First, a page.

Ever noticed how when an organisation is in trouble it often promotes a female executive to the top job – usually just for the interim – and then turns back to a bloke once the crisis is either over or nearing its end?
Is it an actual thing that women are more likely to be placed in leadership positions that are precarious?
The Australian Labor Party did it with Julia Gillard and the UK Tories did it with Theresa May.
Corporations do it all the time.
Look at what happened to Shiv throughout the gripping Netflix series Succession (OK, that wasn’t a documentary but ”fiction mirrors reality” and all that).
Well, PricewaterhouseCoopers has just done it with Kristin Stubbins, PwC Australia’s acting chief executive officer freshly installed to weather the biggest (self-created) shitstorm the giant accounting firm has faced.
These are not what one would call the best of circumstances for a professional woman to break through the corporate glass ceiling.
There’s a term for it and it’s called “the glass cliff”.
It basically describes the situation where a woman (or a member of another minority group) makes it to the top but only when the risk of failure is high and the likelihood of falling off the cliff is ever-present.
The term was coined by the Australian National University’s Michelle Ryan and colleague Alex Haslam when both were undertaking research at England’s University of Exeter.
Professor Ryan is now the director of the ANU’s Global Institute of Women’s Leadership.
The research into the glass cliff was named by The New York Times as one of the top 100 ideas that shaped 2008, and in 2016 the term itself – the glass cliff – was shortlisted as Word of the Year by the Oxford English Dictionary.
That’s pretty impressive – and it’s a very real phenomenon.
Has PwC Australia ever had a female CEO before?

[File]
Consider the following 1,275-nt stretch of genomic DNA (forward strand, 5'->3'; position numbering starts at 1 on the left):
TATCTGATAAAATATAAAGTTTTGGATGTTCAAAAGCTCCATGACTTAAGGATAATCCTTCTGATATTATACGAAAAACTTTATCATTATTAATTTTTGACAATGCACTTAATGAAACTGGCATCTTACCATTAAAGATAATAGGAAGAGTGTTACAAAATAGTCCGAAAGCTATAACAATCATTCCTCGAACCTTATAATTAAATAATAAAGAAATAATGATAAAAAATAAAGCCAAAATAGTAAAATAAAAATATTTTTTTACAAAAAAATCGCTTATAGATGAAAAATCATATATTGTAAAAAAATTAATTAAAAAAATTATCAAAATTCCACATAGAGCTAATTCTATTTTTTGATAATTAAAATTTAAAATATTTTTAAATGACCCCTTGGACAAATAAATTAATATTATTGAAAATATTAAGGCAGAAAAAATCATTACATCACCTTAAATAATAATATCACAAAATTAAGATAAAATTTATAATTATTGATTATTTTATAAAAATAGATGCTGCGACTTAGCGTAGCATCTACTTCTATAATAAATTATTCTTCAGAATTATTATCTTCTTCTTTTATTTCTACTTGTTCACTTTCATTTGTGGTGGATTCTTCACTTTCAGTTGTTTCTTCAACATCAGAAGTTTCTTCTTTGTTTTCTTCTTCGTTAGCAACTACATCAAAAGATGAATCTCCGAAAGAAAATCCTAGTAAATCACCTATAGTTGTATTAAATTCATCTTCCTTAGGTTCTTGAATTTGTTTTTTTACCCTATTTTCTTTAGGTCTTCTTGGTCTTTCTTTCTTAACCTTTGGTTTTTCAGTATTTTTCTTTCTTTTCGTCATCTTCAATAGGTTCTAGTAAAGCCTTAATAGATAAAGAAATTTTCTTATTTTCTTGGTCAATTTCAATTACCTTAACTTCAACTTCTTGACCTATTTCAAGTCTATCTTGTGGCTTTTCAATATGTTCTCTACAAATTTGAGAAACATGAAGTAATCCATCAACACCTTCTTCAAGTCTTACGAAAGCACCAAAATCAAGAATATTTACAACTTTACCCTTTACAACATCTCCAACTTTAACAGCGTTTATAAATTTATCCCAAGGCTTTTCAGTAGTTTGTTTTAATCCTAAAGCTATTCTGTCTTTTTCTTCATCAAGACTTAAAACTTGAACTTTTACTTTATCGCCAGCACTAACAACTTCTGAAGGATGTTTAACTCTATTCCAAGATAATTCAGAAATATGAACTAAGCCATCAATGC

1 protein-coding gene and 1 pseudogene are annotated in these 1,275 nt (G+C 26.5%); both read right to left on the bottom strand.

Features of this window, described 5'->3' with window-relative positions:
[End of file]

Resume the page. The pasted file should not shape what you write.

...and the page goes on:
I think we all know the answer to that.
Will Ms Stubbins remain the boss once the current scandal engulfing the firm finally dies down?
Probably the same answer.
PwC is now under Australian Federal Police (AFP) investigation for a shocking betrayal of the Australian people.
A PwC partner shared confidential Treasury information, not just with the firm’s executives but with a string of clients to help them avoid paying taxes.
They were the very taxes PwC was helping the Government to introduce.
The breadth of the betrayal really can’t be overstated.
The then-partner at the centre of it all, Peter-John Collins, has departed the company, been deregistered as a tax agent, and is the initial focus of the AFP criminal investigation.
The CEO who oversaw the whole disgrace, Tom Seymour, along with a couple of other top executives, have been removed from their roles.
More heads will roll over this.
For PwC, this is a crisis of monumental proportions, but one that no-one expected would be so huge and be lasting so long.
Must be time to put a woman in charge.
It’s a subtle thing – but it’s not really.
Barely eight years ago, PwC Australia executives were addressed by convicted felon and former financier Andrew Fastow of Enron fame.
Fastow was by then a motivational speaker sharing lessons from his experiences that had him jailed for defrauding Enron out of tens of millions of dollars.
To a very small group of PwC’s top brass in this country, Fastow presented his prison ID card and then also a Chief Financial Officer of the Year award he had won.
“I got them both for doing the same thing,” he told his attentive audience before stressing that “just because you can, it doesn’t mean you should” when it comes to knowing how to manipulate the system.
It was a powerful lesson that, from all accounts, seemed to be embraced by the PwC executives.
What went wrong?